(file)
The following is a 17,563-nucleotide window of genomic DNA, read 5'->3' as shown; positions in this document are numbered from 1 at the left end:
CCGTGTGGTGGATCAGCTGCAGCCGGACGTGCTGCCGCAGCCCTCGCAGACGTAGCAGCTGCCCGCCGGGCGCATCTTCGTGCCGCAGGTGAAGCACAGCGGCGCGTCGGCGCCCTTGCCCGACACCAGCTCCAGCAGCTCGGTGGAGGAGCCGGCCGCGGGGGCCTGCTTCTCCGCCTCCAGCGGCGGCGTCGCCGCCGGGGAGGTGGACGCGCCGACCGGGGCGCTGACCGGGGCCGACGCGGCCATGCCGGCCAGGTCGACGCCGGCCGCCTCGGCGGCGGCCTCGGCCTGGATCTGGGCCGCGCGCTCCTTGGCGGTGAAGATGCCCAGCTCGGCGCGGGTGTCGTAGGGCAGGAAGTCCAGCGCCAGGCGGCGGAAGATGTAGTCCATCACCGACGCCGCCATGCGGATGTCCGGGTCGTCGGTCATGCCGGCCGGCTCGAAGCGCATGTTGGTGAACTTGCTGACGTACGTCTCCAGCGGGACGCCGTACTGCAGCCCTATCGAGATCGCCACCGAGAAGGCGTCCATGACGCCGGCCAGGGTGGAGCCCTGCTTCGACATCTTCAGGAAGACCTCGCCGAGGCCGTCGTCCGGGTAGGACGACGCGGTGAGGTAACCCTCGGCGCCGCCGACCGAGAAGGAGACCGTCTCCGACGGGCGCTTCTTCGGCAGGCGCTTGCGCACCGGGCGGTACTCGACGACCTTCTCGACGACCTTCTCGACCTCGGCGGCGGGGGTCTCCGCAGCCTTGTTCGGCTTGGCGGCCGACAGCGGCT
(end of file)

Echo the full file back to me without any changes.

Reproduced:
The following is a 17,563-nucleotide window of genomic DNA, read 5'->3' as shown; positions in this document are numbered from 1 at the left end:
CCGTGTGGTGGATCAGCTGCAGCCGGACGTGCTGCCGCAGCCCTCGCAGACGTAGCAGCTGCCCGCCGGGCGCATCTTCGTGCCGCAGGTGAAGCACAGCGGCGCGTCGGCGCCCTTGCCCGACACCAGCTCCAGCAGCTCGGTGGAGGAGCCGGCCGCGGGGGCCTGCTTCTCCGCCTCCAGCGGCGGCGTCGCCGCCGGGGAGGTGGACGCGCCGACCGGGGCGCTGACCGGGGCCGACGCGGCCATGCCGGCCAGGTCGACGCCGGCCGCCTCGGCGGCGGCCTCGGCCTGGATCTGGGCCGCGCGCTCCTTGGCGGTGAAGATGCCCAGCTCGGCGCGGGTGTCGTAGGGCAGGAAGTCCAGCGCCAGGCGGCGGAAGATGTAGTCCATCACCGACGCCGCCATGCGGATGTCCGGGTCGTCGGTCATGCCGGCCGGCTCGAAGCGCATGTTGGTGAACTTGCTGACGTACGTCTCCAGCGGGACGCCGTACTGCAGCCCTATCGAGATCGCCACCGAGAAGGCGTCCATGACGCCGGCCAGGGTGGAGCCCTGCTTCGACATCTTCAGGAAGACCTCGCCGAGGCCGTCGTCCGGGTAGGACGACGCGGTGAGGTAACCCTCGGCGCCGCCGACCGAGAAGGAGACCGTCTCCGACGGGCGCTTCTTCGGCAGGCGCTTGCGCACCGGGCGGTACTCGACGACCTTCTCGACGACCTTCTCGACCTCGGCGGCGGGGGTCTCCGCAGCCTTGTTCGGCTTGGCGGCCGACAGCGGCT